In a New York Times column titled “Everybody’s Business; In Class Warfare, Guess Which Class Is Winning,” Ben Stein tells the following story about Warren E. Buffet (the second richest person in the world):

Mr. Buffett compiled a data sheet of the men and women who work in his office. He had each of them make a fraction; the numerator was how much they paid in federal income tax and in payroll taxes for Social Security and Medicare, and the denominator was their taxable income. The people in his office were mostly secretaries and clerks, though not all.

It turned out that Mr. Buffett, with immense income from dividends and capital gains, paid far, far less as a fraction of his income than the secretaries or the clerks or anyone else in his office. Further, in conversation it came up that Mr. Buffett doesn’t use any tax planning at all. He just pays as the Internal Revenue Code requires. ”How can this be fair?” he asked of how little he pays relative to his employees. ”How can this be right?”

Even though I agreed with him, I warned that whenever someone tried to raise the issue, he or she was accused of fomenting class warfare.

”There’s class warfare, all right,” Mr. Buffett said, ”but it’s my class, the rich class, that’s making war, and we’re winning.”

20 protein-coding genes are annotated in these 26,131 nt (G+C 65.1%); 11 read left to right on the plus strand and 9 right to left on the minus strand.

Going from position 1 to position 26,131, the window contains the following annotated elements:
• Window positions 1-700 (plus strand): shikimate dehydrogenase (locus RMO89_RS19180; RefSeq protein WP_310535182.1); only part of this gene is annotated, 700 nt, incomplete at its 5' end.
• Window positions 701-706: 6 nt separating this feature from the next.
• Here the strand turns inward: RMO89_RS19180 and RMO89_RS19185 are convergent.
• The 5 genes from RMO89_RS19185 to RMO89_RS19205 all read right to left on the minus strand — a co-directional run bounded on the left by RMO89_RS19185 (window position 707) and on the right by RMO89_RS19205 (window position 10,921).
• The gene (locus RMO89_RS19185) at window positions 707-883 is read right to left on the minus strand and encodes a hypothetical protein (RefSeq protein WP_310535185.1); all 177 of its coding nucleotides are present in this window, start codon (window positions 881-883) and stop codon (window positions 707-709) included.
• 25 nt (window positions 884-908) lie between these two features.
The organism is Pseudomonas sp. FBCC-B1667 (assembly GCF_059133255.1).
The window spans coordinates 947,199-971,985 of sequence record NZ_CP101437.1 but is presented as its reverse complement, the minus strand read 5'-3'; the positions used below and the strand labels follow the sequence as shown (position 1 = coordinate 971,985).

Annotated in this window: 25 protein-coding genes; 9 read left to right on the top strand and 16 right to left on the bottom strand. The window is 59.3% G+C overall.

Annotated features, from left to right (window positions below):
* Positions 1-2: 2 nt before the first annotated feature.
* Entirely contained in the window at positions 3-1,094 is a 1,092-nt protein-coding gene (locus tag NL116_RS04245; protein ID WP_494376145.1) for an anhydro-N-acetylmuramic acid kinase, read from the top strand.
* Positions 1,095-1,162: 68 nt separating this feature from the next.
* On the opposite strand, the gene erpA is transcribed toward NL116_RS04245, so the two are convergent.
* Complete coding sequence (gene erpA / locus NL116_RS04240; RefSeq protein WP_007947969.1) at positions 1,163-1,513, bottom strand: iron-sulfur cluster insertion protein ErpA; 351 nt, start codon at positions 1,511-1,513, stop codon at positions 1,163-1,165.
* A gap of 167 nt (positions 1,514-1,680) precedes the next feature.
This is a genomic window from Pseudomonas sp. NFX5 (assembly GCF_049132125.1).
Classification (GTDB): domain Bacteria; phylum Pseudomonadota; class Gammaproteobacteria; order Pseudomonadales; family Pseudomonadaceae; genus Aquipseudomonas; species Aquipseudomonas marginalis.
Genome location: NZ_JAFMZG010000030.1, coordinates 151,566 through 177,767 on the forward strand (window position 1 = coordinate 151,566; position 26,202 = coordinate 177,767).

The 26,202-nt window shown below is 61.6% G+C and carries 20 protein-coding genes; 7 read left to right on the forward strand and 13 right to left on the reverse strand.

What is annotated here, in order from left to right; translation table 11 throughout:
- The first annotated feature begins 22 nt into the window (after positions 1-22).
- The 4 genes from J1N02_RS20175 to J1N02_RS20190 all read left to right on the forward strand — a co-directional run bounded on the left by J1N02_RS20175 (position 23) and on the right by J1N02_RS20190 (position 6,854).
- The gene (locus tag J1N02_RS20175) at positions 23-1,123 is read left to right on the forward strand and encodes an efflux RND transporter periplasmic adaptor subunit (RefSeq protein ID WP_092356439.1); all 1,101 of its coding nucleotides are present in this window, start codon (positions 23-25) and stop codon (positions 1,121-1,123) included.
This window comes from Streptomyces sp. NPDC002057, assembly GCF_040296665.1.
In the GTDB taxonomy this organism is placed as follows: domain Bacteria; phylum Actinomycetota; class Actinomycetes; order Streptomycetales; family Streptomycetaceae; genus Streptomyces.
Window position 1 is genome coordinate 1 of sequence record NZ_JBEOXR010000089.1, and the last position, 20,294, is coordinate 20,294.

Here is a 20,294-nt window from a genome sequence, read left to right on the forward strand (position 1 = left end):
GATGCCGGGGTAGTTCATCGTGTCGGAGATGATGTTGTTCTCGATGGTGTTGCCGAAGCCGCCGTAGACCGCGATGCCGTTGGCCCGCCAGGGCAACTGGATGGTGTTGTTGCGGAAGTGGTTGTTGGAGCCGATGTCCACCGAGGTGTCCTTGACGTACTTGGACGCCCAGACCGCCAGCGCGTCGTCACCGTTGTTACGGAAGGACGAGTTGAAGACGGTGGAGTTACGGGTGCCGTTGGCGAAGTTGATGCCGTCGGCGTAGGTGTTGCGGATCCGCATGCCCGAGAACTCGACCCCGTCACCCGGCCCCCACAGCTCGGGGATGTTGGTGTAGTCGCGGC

Stein goes on to consider some of the consequences of  tax policy for the U.S. budget deficit.  Regarding his own position, Stein writes:

People ask how I can be a conservative and still want higher taxes. It makes my head spin, and I guess it shows how old I am. But I thought that conservatives were supposed to like balanced budgets. I thought it was the conservative position to not leave heavy indebtedness to our grandchildren. I thought it was the conservative view that there should be some balance between income and outflow. When did this change?

In their series titled Class Matters, the New York Times offered an account of growing income & wealth inequality and the impact of recent tax cuts in this story, “Richest Are Leaving Even the Rich Far Behind,” by David Cay Johnston. And for a graphic on taxation see the accompanying graphic, “The Wealthiest Benefit More From the Recent Tax Cuts.”

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